Lib Dem leadership candidates: Austerity was right and Labour would have done it too

Ed Davey and Jo Swinson said Labour would have cut like they did.

The Liberal Democrat leadership candidates have claimed in an online hustings that Labour would have pursued austerity if it had won the 2010 election.

When asked “do you accept that austerity was the wrong economic policy in 2010”, Jo Swinson and Ed Davey – who were both ministers in the Coalition government – said they did not accept that.

Davey said that in 2010, following the banking bail-out, the government was borrowing £400m a day and so spending had to be “reined-in”.

In comments that were echoed by Swinson, Davey said that the budget proposed by Labour’s chancellor Alistair Darling was “actually rather similar” to the one the Coalition government implemented.

In March 2010, Darling said that cuts to public spending would be “deeper and tougher” than those pursued by Margaret Thatcher in the 1980s and the Institute of Fiscal Studies said that tax rises and spending cuts were likely until 2017.

However, in its May 2010 election manifesto, Labour said: “The Tories argue that public spending should be cut immediately, but this position is out of step with every other G20 government, right or left.

“If governments do not provide support when families and businesses most need help, growth is set back, jobs are lost, and the country builds up more debts – paying a higher price in the future. To cut now would push the economy back into recession, not reducing the deficit but increasing it.”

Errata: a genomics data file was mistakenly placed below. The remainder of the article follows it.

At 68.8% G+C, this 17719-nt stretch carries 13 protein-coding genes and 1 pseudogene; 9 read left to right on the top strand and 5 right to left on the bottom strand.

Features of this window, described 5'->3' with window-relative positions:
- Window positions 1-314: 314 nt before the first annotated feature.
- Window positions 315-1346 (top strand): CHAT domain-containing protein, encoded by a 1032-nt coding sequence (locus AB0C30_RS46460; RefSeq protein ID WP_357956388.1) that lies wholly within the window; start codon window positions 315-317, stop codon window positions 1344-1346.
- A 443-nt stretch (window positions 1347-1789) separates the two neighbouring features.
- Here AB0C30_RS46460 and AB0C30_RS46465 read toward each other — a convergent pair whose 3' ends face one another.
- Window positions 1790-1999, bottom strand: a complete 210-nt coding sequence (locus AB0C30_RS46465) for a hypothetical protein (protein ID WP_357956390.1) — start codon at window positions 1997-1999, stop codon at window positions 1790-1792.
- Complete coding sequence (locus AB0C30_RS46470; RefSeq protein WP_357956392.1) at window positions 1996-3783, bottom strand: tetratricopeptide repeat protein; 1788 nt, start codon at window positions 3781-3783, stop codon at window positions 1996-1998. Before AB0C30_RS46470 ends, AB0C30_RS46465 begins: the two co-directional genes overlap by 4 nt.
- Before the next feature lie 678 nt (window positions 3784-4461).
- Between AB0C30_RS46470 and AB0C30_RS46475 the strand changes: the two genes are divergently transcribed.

After the election, Labour’s now shadow chancellor John McDonnell ran for leader of the Labour Party, opposing cuts to public spending. He said:

“The budget deficit can be sorted if we set up a fair tax system which tackles the tax avoidance by the big companies and the very rich that costs us £100billion a year. We need a Robin Hood tax on speculators’ deals in the City.”

In the hustings, Davey said that the Liberal Democrats had failed to communicate that Labour would have cut too and that the Lib Dems had stopped Tory chancellor George Osborne cutting as hard and fast as he would have like to. “It would have been far, far worse,” he said.

Davey said that austerity stopped being the right policy a few years ago though and the Tories should have stopped it.

Swinson said that, in 2010 “there needed to be some spending constraints” and “I wouldn’t take lessons from the Labour Party on this”.

However, she added that measures like the bedroom tax had been a mistake. “We have to be a bit humble and recognise where we didn’t win some of the battles that we absolutely should have won,” she said.

Joe Lo is a freelance journalist and a reporter for Left Foot Forward

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8 Responses to “Lib Dem leadership candidates: Austerity was right and Labour would have done it too”

  1. nshgp

    220 bn a year going on the debts not on services.
    Hence you get austerity, …

  2. Tom Sacold

    It is the legacy of Blair & Brown’s neoliberal New Labour ‘light touch’ financial policies.

    All the banks should have been nationalised and the Banksters given long prison sentences.

  3. Boffy

    Even days prior to the 2010 General Election, the Liberals were arguing that the austerity measures being proposed by Cameron’s Tories were economic suicide. Of course, only a few months prior to the 2010 General Election, Cameron too had been promising to match all of Labour’s spending plans, as, in the words of Samuel Brittain following the 2008 global financial crash “We are all Keynesians now.”